Tracking Functions in Timing Captures


The default capture options in PIX timing captures allow you to visualize the execution times and relationships between portions of your title that have been instrumented with PIX events and PIX markers. These default options are sufficient if the portion of the title you’re profiling has been thoroughly instrumented. However, there are often scenarios where you’ll need to investigate a performance problem in a section of your title that has no, or very little, instrumentation.

The Tracked Functions feature in timing captures allows you to get detailed information about the code that is running on a thread or core at any time, not just those times that correspond with PIX events. Rather than adding more instrumentation and rebuilding, you can use the Tracked Functions feature to determine what’s going on in areas of your title that aren’t fully instrumented with PIX events.

Each call to the functions you choose to track is displayed on an additional lane per thread (or core) in the capture. As with the ability to collect CPU samples, the ability to track functions improves your iteration time by drastically reducing the need to add instrumentation to your title, then rebuild and redeploy.

Before tracking functions, PIX must be configured to find your title’s PDBs. PIX uses the information in PDBs to find the functions you’ve asked it to track. These functions are then dynamically instrumented at runtime so PIX can track all function entries and exits. See Configuring PIX to access CPU PDBs for more information.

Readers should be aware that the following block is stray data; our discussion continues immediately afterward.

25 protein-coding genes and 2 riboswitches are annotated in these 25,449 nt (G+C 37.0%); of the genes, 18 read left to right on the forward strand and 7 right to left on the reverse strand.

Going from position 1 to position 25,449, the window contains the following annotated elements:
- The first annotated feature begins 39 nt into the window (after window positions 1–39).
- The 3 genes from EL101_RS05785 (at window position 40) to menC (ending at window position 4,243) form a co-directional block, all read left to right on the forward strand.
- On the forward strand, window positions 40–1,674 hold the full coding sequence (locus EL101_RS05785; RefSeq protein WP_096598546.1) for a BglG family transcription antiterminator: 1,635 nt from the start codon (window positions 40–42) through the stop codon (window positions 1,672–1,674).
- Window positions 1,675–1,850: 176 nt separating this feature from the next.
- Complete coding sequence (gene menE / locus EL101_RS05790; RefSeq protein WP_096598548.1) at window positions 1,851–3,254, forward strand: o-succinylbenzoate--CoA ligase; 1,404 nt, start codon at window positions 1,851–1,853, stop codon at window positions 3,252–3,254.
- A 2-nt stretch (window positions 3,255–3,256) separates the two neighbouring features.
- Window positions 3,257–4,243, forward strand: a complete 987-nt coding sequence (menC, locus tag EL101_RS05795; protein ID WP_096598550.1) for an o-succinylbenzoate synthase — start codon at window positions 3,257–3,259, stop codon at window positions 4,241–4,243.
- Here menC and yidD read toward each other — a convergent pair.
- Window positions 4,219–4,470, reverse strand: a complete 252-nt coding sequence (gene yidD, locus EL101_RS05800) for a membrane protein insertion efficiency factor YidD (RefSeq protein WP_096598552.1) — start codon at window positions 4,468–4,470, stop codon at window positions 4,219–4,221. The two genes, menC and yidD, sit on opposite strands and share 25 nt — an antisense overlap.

Tracking functions is enabled by checking the Capture Tracked Functions option on the timing capture option pane. However, before turning on tracked functions, you’ll need to select which functions in your title you’d like to track.

Methods for Selecting Functions to Track

You can select which functions in your title to track in a few different ways. First, you can select functions to track while looking at CPU sample callstacks or the function tree presented in the Stack Analysis View. Alternatively, PIX provides a dialog that lets you manage which functions to track.

CPU Sample Callstacks

Selecting a CPU sample on the functions lane in the Timeline populates the Event Details view with the callstack for the sample. The row for each frame in the callstack includes a checkbox you can use to toggle tracking on and off. The functions you select will be tracked the next time you take a timing capture. Note that inlined functions, and functions for which PIX couldn’t find PDBs, cannot be tracked.

The first time you choose a function to track, PIX will prompt you to turn on the Capture Tracked Functions option so that your functions will be tracked the next time you take a timing capture.

Stack Analysis View

If you choose to collect CPU samples or callstacks for context switches when you take a timing capture, PIX will display a Stack Analysis view that contains a rollup of all samples that were collected during the capture. The Stack Analysis view helps you quickly see which functions and specific callstacks appeared most frequently in the samples.

Use the Track and Untrack buttons at the top of the view to choose which functions to track the next time a timing capture is taken.

Manage Functions dialog